Growing evidence indicates that the activity of infralimbic prefrontal cortex (IL) is critical for inhibiting inappropriate fear responses following extinction learning. Recently, we showed that fear conditioning and extinction alter the intrinsic excitability and bursting of IL pyramidal neurons in brain slices. IL neurons from Sprague Dawley rats expressing high fear had lower intrinsic excitability and bursting than those from rats expressing low fear, suggesting that regulating the intrinsic excitability and bursting of IL neurons would modulate fear expression. To test this, we combined patch-clamp electrophysiology, auditory fear conditioning, and IL infusions of M-type K + channel modulators. Patch-clamp recordings from IL neurons showed that the M-type K+ channel blocker, XE-991, increased the number of spikes evoked by a depolarizing pulse and reduced the first interspike interval indicating enhanced bursting. To test whether pharmacological enhancement of IL excitability and bursting reduces fear expression and facilitates extinction, fear-conditioned rats were infused with XE-991 into IL before extinction training. XE-infused rats showed reduced freezing and facilitated extinction compared to vehicle-infused rats. The following day, recall of extinction memory was enhanced. Reducing IL excitability and bursting with the M-type K + channel agonist, flupirtine, had the opposite effect. Flupirtine reduced IL spike count and bursting in brain slices. Fear-conditioned rats infused with flupirtine into IL before extinction showed significantly higher levels of freezing, indicating that stimulation of M-channels enhanced fear expression. Our findings suggest that the intrinsic excitability and bursting of IL neurons regulate fear expression even before extinction. Copyright © 2010 the authors.
Rodriguez-Torres M.,Fundacion de Investigacion |
Rodriguez-Torres M.,Ponce School of Medicine & Health Sciences
Current Opinion in Infectious Diseases | Year: 2013
Purpose of Review: Successful treatment of hepatitis C virus (HCV) infection is necessary for the survival of HIV-infected patients. This review covers the outcomes of current therapy, first-generation HCV direct-acting antivirals (DAAs) and their drug-to-drug interactions (DDIs). Understanding DDIs between HIV antiretroviral therapy (ART) and the DAAs in development is important to assure the best management of the HIV/HCV coinfected individuals. Recent Findings: The two first-in-class DAAs were approved for clinical use in 2011. The first trials with boceprevir or telaprevir added to standard therapy in HIV/HCV coinfected patients revealed triple therapy to be efficacious with significantly improved sustained virological response rates. However, these DAAs were associated with more and worse adverse effects, as well as with significant DDIs with multiple drugs, including ART. Early data on DAAs in development suggest improved efficacy and safety and the potential for lesser DDIs. Summary: Anti-HCV therapy is fundamental in coinfected patients, but the approved therapies are suboptimal. The first-generation of approved HCV DAAs improved efficacy of therapy in coinfected patients, but have multiple safety concerns, including potentially serious drug interactions with ART. Early results from newer DAAs are promising. © 2013 Wolters Kluwer Health | Lippincott Williams & Wilkins.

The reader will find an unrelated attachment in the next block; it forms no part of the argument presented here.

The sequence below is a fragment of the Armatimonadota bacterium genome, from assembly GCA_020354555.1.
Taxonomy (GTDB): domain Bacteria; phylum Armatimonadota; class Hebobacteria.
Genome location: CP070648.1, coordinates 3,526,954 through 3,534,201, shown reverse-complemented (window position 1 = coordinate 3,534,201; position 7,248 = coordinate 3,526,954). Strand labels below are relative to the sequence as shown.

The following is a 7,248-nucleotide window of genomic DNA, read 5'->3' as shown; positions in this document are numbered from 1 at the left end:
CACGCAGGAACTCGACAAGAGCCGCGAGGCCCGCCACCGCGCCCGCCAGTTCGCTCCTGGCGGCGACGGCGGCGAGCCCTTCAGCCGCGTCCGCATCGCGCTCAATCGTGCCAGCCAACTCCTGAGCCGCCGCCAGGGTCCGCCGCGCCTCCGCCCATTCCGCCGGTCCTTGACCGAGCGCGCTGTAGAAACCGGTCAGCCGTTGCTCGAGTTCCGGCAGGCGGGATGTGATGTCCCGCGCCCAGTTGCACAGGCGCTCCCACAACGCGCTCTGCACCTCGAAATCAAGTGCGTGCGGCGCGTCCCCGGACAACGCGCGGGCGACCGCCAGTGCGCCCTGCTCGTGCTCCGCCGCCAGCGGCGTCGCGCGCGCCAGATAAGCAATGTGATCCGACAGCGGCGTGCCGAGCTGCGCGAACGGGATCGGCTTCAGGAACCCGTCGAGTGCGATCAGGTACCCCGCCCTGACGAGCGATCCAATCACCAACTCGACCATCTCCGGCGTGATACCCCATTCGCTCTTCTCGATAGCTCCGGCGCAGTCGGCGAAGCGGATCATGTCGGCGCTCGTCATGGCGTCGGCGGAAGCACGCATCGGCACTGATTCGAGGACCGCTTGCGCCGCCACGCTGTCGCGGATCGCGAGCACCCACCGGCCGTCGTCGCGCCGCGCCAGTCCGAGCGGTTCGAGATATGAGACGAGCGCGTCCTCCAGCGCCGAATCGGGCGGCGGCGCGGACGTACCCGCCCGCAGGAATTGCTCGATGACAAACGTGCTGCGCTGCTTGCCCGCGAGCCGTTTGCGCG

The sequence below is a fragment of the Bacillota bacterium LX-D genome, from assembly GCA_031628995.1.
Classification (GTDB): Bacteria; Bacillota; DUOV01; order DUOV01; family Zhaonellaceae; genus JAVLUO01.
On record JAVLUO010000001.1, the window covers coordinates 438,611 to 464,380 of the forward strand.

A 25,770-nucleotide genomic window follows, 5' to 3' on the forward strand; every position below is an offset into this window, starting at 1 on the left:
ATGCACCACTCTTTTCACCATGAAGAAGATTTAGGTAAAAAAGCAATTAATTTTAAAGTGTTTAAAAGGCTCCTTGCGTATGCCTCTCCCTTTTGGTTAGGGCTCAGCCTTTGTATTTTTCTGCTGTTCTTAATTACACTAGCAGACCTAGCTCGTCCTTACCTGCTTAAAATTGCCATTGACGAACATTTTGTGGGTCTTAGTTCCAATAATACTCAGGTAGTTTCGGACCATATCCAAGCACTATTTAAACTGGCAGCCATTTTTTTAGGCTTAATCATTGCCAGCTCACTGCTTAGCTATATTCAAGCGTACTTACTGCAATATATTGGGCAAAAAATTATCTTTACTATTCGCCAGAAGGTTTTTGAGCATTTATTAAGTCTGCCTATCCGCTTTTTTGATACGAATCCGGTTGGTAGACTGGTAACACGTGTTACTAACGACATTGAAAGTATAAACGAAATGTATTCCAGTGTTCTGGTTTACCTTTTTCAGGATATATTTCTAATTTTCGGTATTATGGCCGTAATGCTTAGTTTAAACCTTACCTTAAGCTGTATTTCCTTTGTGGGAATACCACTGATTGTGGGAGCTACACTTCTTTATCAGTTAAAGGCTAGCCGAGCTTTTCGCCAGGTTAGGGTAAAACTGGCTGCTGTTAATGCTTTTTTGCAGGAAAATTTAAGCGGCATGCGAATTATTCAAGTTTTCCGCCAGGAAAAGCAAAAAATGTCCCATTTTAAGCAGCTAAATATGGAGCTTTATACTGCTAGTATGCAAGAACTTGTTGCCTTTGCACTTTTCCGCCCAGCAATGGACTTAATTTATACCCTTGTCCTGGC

Bauckman K.A.,H. Lee Moffitt Cancer Center and Research Institute |
Haller E.,University of South Florida |
Flores I.,Ponce School of Medicine & Health Sciences |
Nanjundan M.,University of South Florida
Cell Death and Disease | Year: 2013
Ovarian cancer is a leading cause of cancer death in women in the United States. While the majority of ovarian cancers are serous, some rarer subtypes (i.e. clear cell) are often associated with endometriosis, a benign gynecological disease. Iron is rich in the cyst fluid of endometriosis- associated ovarian cancers and induces persistent oxidative stress. The role of iron, an essential nutrient involved in multiple cellular functions, in normal ovarian cell survival and ovarian cancer remains unclear. Iron, presented as ferric ammonium citrate (FAC), dramatically inhibits cell survival in ovarian cancer cell types associated with Ras mutations, while it is without effect in immortalized normal ovarian surface epithelial (T80) and endometriotic epithelial cells (lacking Ras mutations). Interestingly, FAC induced changes in cytoplasmic vacuolation concurrently with increases in LC3-II levels (an autophagy marker); these changes occurred in an ATG5/ATG7-dependent, beclin-1/hVps34-independent, and Ras-independent manner. Knockdown of autophagy mediators in HEY ovarian cancer cells reversed FAC-induced LC3-II levels, but there was little effect on reversing the cell death response. Intriguingly, transmission electron microscopy of FAC-treated T80 cells demonstrated abundant lysosomes (confirmed using Lysotracker) rich in iron particles, which occurred in a Ras-independent manner. Although the mitogen-activated protein kinase (MAPK) inhibitor, U0126, reversed FAC-induced LC3-II/autophagic punctae and lysosomes in a Ras-independent manner, it was remarkable that U0126 reversed cell death in malignant ovarian cells associated with Ras mutations. Moreover, FAC increased heme oxygenase-1 expression in H-Ras-overexpressing T80 cells, which was associated with increased cell death when overexpressed in T80 cells. Disruption of intracellular iron levels, via chelation of intracellular iron (deferoxamine), was also detrimental to malignant ovarian cell survival; thus, homeostatic intracellular iron levels are essential for cell survival. Collectively, our results implicate iron in modulating cell death in a Ras- and MAPK-dependent manner in ovarian cancer cells. © 2013 Macmillan Publishers Limited All rights reserved.